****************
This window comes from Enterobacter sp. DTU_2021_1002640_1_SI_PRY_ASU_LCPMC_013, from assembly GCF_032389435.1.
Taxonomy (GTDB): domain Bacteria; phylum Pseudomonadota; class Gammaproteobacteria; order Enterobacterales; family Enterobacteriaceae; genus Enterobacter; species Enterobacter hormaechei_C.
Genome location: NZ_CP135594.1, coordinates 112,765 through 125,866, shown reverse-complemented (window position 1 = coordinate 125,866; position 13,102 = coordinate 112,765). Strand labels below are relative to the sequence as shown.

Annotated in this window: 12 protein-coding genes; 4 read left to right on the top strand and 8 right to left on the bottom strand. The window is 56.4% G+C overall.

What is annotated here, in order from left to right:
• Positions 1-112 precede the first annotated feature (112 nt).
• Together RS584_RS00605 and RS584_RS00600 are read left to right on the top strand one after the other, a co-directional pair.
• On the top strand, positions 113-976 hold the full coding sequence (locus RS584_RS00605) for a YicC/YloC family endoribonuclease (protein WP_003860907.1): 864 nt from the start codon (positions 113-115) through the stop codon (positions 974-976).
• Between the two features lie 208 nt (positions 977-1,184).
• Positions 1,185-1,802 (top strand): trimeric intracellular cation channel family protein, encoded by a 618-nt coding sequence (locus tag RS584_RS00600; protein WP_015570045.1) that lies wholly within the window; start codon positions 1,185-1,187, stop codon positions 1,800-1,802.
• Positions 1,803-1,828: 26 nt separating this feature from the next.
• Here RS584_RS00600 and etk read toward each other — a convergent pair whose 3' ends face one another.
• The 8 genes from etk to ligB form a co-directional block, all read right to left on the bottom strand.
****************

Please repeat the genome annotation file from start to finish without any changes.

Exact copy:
This window comes from Enterobacter sp. DTU_2021_1002640_1_SI_PRY_ASU_LCPMC_013, from assembly GCF_032389435.1.
Taxonomy (GTDB): domain Bacteria; phylum Pseudomonadota; class Gammaproteobacteria; order Enterobacterales; family Enterobacteriaceae; genus Enterobacter; species Enterobacter hormaechei_C.
Genome location: NZ_CP135594.1, coordinates 112,765 through 125,866, shown reverse-complemented (window position 1 = coordinate 125,866; position 13,102 = coordinate 112,765). Strand labels below are relative to the sequence as shown.

Annotated in this window: 12 protein-coding genes; 4 read left to right on the top strand and 8 right to left on the bottom strand. The window is 56.4% G+C overall.

What is annotated here, in order from left to right:
• Positions 1-112 precede the first annotated feature (112 nt).
• Together RS584_RS00605 and RS584_RS00600 are read left to right on the top strand one after the other, a co-directional pair.
• On the top strand, positions 113-976 hold the full coding sequence (locus RS584_RS00605) for a YicC/YloC family endoribonuclease (protein WP_003860907.1): 864 nt from the start codon (positions 113-115) through the stop codon (positions 974-976).
• Between the two features lie 208 nt (positions 977-1,184).
• Positions 1,185-1,802 (top strand): trimeric intracellular cation channel family protein, encoded by a 618-nt coding sequence (locus tag RS584_RS00600; protein WP_015570045.1) that lies wholly within the window; start codon positions 1,185-1,187, stop codon positions 1,800-1,802.
• Positions 1,803-1,828: 26 nt separating this feature from the next.
• Here RS584_RS00600 and etk read toward each other — a convergent pair whose 3' ends face one another.
• The 8 genes from etk to ligB form a co-directional block, all read right to left on the bottom strand.